“Blogging has entered the mainstream, which – as with every new medium in history – looks to its pioneers suspiciously like death,” the article says.

“Nearly every newspaper, radio and television channel now runs blogs and updates them faster than any individual blogger ever could. Professional blogs such as Huffington for liberals (with 4.5 million visitors in Sep tember) or for conservatives (with one million visitors in that month) have played a big role in America’s election season, according to comScore, an online-measurement firm.”

It’s not surprising that many of the original bloggers have stopped blogging or only do so infrequently (such as Jeff Ooi). Carr notes this phenomenon and cites statistics from Technorati, which has identified 133 million blogs since it started indexing them in 2002.

At least 94% of them have gone dormant, the company reports in its most recent “state of the blogosphere” study. Only 7.4 million blogs had any postings in the last 120 days, and only 1.5 million had any postings in the last seven days.

If you are not yet a blogger and are thinking of starting, Boutin has some friendly advice for you: “Don’t. And if you’ve already got one, pull the plug.”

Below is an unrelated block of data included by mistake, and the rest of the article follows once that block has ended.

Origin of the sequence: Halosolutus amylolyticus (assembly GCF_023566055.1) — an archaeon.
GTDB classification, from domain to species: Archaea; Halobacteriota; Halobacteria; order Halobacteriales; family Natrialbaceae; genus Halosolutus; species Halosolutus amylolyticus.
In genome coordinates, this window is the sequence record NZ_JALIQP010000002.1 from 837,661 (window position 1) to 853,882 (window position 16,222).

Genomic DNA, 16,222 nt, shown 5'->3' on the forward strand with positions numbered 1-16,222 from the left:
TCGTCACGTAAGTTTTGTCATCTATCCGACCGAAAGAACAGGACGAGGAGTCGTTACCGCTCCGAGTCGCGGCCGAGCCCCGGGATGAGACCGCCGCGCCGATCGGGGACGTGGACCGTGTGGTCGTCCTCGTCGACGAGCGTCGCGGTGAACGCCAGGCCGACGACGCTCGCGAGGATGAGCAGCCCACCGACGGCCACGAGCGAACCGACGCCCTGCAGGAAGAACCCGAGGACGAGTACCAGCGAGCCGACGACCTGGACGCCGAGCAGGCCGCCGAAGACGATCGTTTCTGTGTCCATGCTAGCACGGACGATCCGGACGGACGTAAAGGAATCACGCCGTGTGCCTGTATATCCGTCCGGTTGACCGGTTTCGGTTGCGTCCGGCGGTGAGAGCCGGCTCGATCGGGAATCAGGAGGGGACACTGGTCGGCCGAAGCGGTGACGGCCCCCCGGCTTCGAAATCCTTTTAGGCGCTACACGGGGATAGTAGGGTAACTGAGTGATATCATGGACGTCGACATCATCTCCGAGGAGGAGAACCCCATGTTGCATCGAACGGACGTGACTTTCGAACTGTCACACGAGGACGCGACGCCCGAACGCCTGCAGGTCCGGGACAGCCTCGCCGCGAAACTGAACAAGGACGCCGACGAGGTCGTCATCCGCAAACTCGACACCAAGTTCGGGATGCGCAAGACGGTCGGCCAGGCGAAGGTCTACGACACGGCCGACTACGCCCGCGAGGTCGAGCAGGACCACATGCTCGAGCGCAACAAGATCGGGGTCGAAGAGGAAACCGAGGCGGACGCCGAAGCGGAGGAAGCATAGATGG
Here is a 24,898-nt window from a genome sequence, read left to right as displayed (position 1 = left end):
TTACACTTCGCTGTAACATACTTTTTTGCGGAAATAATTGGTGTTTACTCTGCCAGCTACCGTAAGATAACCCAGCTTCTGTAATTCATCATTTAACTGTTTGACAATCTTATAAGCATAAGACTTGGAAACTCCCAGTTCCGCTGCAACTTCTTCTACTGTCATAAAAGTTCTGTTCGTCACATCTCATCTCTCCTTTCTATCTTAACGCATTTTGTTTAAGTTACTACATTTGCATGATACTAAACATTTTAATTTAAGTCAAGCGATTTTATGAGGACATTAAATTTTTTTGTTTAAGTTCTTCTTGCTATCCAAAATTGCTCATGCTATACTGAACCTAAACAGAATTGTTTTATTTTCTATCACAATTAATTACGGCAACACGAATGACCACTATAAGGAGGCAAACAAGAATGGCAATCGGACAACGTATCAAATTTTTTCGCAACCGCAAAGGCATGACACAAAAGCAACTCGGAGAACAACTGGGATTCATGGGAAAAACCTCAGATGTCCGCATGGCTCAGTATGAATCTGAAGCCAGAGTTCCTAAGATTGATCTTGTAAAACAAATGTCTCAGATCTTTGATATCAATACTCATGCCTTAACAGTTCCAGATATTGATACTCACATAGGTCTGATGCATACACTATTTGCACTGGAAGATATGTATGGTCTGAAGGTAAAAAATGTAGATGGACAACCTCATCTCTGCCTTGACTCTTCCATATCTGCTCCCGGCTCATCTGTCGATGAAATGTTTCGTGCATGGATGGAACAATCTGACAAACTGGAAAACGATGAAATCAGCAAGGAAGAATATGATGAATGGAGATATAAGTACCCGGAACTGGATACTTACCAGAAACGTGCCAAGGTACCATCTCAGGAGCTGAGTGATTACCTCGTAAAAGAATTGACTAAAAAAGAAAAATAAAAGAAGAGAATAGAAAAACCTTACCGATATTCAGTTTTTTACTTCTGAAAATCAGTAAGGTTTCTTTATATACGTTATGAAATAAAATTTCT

That’s pretty brutal and harsh. I would never advise anyone not to blog. But I would suggest they complement their blogs with other activities. I have three in mind that I think are particularly relevant and effective.

The first is that you must have a Facebook page. I’m actually not a huge fan of Facebook and I don’t spend a lot of time there but many people do. And more importantly, many people use Facebook as a reference point to find out more about you.

Time was when people wanted to check you out, they would Google you. Now, they just go to Facebook and look up your profile. If you’re not on Facebook, many people will think you’re a Luddite.

The second thing is to Twitter. For those of you who are not yet familiar with it, Twitter is a micro-blogging site that allows you to upload short postings on the fly (you can do this via the web or via your mobile phone).